Thursday, January 17, 2008

Baseball is a dirty game...and it doesn't matter

Before steroids and HGH, there were fixed games by gamblers and the 1919 Black Sox, further proof that there is no "pure" era in baseball

Whenever I overhear people talk about baseball, the one common thread most conversations have is the fact that the game is corrupt. After all, instead of talking about future hall of famers these days, we're instead talking about which ones are on the juice. And while I agree that steroids (and now HGH) have tainted the game somewhat, I have to play devil's advocate somewhat whenever I overhear this sentence:

"I'll never watch baseball again because it's become a dirty game."

In all reality, that's really how you tell apart the true baseball fan from the more casual baseball one. While the casual baseball one complains about the cheating and the corruption and how nobody is honest in the game, true baseball fans will comment on it, but not wholeheartedly agree on it.

Why? Because since its inception, baseball is and maybe will always be a dirty game, and only the true baseball fan accepts this.

Don't believe me? Go way back. Before there was steroids, the main thorn in baseball's side was another vice: gambling. It all started with 1919 Black Sox and only got worse once they made Kennesaw Mountain Landis the commissioner who dealt with problems in ways Bud Selig could never have dreamed of (just imagine Bill the Butcher from Gangs of New York and you got Landis, a former WWI veteran). In addition to the eight Chicago players banned for life because of fixing the world series, eight other baseball figures were banned from baseball as well due to gambling related instances. And we're talking banned here. No 25 games suspensions, just "you won't play MLB baseball again, period".

Years later, gambling surfaced its ugly head again (this time with Pete Rose, as everyone knows), but another problem surfaced with baseball that further tainted the game: the player's strike. Because player's and owner's weren't able to come to an agreement over money, the end of the season was canceled, no playoffs were played, and no champion was crowned. It was like watching Rocky without seeing the final fight because the projector in the movie theater broke down and it was the last night the movie was playing. You felt robbed and your heart ripped out from inside. Thus, instead of being corrupt gamblers, baseball players and other figures were now labeled as greedy, money-hungry socialites. They didn't care about fans, they didn't care about the love for the game. All players cared about was getting their checks, and all owners cared about was cutting the cost of the checks they were writing, all of this at the fan's and game's expense.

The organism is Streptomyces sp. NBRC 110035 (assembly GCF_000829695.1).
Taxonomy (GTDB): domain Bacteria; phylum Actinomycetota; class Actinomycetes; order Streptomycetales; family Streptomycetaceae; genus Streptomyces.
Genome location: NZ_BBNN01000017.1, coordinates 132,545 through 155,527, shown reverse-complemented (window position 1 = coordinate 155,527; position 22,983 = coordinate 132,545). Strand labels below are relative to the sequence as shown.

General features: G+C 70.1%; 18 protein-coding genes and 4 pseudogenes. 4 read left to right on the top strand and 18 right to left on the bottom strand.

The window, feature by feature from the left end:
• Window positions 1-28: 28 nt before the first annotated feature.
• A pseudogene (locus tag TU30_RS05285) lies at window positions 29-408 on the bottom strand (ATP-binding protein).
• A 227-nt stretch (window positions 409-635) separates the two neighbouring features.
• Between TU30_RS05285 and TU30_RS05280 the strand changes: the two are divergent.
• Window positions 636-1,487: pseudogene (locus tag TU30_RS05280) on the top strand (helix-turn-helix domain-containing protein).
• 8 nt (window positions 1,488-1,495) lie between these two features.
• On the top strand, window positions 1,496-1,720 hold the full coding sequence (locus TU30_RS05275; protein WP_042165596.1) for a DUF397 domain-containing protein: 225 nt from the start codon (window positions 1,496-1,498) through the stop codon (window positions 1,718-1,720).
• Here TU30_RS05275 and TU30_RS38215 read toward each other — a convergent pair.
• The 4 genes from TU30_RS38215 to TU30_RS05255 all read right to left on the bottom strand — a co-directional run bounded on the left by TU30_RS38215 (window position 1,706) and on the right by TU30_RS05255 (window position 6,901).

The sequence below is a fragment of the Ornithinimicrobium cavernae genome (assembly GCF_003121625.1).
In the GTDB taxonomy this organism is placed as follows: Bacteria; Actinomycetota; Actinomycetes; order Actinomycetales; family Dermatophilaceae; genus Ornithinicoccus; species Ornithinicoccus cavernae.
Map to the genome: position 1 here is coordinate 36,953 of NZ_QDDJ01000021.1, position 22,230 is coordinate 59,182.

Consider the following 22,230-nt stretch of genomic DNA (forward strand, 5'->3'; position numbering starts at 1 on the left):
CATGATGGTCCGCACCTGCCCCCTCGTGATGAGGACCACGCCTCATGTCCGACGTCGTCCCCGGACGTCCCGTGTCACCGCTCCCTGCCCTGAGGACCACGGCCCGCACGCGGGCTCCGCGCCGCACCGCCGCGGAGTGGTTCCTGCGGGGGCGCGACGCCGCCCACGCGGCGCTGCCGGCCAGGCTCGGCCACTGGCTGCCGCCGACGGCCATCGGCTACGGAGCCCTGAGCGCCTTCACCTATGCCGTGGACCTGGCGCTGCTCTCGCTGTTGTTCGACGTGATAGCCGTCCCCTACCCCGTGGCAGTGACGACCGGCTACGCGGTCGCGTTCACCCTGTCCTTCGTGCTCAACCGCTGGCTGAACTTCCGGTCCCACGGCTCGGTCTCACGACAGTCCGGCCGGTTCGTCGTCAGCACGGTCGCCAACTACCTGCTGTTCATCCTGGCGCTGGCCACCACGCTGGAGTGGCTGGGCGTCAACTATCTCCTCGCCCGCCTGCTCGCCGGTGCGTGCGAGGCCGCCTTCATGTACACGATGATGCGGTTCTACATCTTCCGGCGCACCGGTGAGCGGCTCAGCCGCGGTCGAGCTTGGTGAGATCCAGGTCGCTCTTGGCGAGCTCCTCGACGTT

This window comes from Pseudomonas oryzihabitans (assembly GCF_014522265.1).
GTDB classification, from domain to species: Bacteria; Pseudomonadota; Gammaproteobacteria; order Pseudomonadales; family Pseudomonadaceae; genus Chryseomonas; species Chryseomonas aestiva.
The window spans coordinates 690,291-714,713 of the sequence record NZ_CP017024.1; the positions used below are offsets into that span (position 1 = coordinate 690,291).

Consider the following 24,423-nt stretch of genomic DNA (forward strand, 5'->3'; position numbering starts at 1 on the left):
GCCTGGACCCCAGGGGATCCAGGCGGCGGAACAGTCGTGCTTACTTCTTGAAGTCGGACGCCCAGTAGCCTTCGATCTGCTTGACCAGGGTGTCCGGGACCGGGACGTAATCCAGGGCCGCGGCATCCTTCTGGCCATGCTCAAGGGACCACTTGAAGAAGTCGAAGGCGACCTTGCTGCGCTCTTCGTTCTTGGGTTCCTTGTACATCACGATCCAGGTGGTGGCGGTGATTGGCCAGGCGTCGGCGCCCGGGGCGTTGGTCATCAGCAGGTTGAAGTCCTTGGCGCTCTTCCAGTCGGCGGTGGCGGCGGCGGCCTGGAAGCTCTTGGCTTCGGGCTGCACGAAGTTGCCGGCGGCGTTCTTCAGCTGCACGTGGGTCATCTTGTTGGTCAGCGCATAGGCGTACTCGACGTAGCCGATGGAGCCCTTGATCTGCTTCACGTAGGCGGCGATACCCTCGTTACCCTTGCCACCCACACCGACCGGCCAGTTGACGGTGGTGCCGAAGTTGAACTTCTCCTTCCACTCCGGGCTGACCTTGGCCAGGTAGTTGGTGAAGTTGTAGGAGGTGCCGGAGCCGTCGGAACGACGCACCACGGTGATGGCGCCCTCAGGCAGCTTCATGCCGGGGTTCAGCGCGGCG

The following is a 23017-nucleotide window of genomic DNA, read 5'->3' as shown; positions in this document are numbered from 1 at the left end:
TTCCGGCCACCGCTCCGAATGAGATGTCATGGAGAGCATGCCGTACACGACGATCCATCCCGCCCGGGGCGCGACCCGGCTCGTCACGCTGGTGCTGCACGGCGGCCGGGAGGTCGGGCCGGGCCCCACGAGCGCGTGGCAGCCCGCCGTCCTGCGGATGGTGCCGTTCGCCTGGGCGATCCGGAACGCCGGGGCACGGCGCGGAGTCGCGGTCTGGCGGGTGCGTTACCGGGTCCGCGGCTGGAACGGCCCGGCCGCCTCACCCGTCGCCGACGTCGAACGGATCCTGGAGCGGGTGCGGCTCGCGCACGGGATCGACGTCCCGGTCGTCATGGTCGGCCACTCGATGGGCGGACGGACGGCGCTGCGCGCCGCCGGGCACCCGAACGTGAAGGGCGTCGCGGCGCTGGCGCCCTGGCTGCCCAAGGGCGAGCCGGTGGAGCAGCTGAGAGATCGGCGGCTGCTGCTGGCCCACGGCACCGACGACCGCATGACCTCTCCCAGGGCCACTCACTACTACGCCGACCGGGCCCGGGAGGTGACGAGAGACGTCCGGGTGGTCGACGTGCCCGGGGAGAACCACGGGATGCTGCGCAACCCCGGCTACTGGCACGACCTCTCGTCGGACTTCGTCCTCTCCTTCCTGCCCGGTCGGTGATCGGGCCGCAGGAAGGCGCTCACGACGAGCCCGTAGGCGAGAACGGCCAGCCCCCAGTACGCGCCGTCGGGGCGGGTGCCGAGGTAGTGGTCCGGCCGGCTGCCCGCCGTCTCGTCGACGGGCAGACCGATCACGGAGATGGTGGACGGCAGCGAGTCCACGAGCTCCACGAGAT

I could go into other stories of cheating (and believe me, baseball's got plenty of them), but I won't. By now, I know you are asking and saying, "What's the point? So, baseball has roots to corruption. I should hate the game even more, the casual baseball fan claims".

But here's the catch. What the true baseball fan knows and realizes, that almost on a timely basis, that with every period of corruption, everything is validated by one great moment or series of moments. Something so great happens that it brings all the fans back into the ballpark and once again validates that baseball is a beautiful game. After the black sox happened, a player named Babe Ruth came into the game and brought fans to the park with his larger than life personality and hitting prowess that smashed every record conceivable during that era. After the strike, two players named Sammy Sosa and Mark McGuire competed in the most heated home run race of all time and made the game of summer once again gleam in the hearts of baseball fans everywhere and made them forget about player's and owner's greed. For a short time, they rejuvenated the game and once again made baseball a great game.

So you see...that is what the true baseball fans knows that the casual one may never understand. Sure, baseball may be corrupt. Maybe, baseball and corruption will forever go side and side as long as the game continues. But, just you remember, that while this steroids scandal may dominate the media, and while casual fans will slowly grow disenchanted with the game, something will come and make baseball fun and beautiful again.

Because the true baseball fan knows it's like clockwork.